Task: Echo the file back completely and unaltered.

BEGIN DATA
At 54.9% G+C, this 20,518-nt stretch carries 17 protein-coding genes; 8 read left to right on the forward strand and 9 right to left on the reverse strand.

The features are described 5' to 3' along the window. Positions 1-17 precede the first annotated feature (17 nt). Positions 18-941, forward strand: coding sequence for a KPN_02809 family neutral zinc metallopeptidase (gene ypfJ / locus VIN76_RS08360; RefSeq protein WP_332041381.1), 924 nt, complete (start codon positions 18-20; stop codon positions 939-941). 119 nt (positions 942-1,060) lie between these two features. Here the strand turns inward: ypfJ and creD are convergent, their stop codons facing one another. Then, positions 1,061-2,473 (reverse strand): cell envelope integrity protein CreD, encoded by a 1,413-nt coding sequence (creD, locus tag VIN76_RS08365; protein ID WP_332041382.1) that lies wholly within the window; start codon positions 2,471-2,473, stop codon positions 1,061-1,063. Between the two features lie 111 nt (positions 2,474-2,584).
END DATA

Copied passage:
At 54.9% G+C, this 20,518-nt stretch carries 17 protein-coding genes; 8 read left to right on the forward strand and 9 right to left on the reverse strand.

The features are described 5' to 3' along the window. Positions 1-17 precede the first annotated feature (17 nt). Positions 18-941, forward strand: coding sequence for a KPN_02809 family neutral zinc metallopeptidase (gene ypfJ / locus VIN76_RS08360; RefSeq protein WP_332041381.1), 924 nt, complete (start codon positions 18-20; stop codon positions 939-941). 119 nt (positions 942-1,060) lie between these two features. Here the strand turns inward: ypfJ and creD are convergent, their stop codons facing one another. Then, positions 1,061-2,473 (reverse strand): cell envelope integrity protein CreD, encoded by a 1,413-nt coding sequence (creD, locus tag VIN76_RS08365; protein ID WP_332041382.1) that lies wholly within the window; start codon positions 2,471-2,473, stop codon positions 1,061-1,063. Between the two features lie 111 nt (positions 2,474-2,584).